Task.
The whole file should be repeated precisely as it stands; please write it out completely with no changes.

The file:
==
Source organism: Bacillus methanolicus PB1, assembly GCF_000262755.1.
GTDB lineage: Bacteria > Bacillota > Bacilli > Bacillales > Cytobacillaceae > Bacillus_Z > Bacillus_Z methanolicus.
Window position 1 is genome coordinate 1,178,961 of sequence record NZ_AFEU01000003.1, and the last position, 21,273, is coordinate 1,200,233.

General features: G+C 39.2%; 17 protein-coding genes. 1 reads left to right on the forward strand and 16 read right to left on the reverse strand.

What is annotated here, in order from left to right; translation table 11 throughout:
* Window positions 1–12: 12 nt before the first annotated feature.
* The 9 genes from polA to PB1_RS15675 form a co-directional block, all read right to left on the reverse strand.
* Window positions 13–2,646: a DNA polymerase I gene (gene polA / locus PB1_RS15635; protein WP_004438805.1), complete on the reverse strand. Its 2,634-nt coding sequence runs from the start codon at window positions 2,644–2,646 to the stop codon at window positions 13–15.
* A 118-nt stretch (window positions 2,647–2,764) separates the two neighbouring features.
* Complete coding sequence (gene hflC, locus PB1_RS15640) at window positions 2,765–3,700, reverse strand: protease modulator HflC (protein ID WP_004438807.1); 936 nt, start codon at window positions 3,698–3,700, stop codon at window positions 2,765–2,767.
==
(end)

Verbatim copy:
Source organism: Bacillus methanolicus PB1, assembly GCF_000262755.1.
GTDB lineage: Bacteria > Bacillota > Bacilli > Bacillales > Cytobacillaceae > Bacillus_Z > Bacillus_Z methanolicus.
Window position 1 is genome coordinate 1,178,961 of sequence record NZ_AFEU01000003.1, and the last position, 21,273, is coordinate 1,200,233.

General features: G+C 39.2%; 17 protein-coding genes. 1 reads left to right on the forward strand and 16 read right to left on the reverse strand.

What is annotated here, in order from left to right; translation table 11 throughout:
* Window positions 1–12: 12 nt before the first annotated feature.
* The 9 genes from polA to PB1_RS15675 form a co-directional block, all read right to left on the reverse strand.
* Window positions 13–2,646: a DNA polymerase I gene (gene polA / locus PB1_RS15635; protein WP_004438805.1), complete on the reverse strand. Its 2,634-nt coding sequence runs from the start codon at window positions 2,644–2,646 to the stop codon at window positions 13–15.
* A 118-nt stretch (window positions 2,647–2,764) separates the two neighbouring features.
* Complete coding sequence (gene hflC, locus PB1_RS15640) at window positions 2,765–3,700, reverse strand: protease modulator HflC (protein ID WP_004438807.1); 936 nt, start codon at window positions 3,698–3,700, stop codon at window positions 2,765–2,767.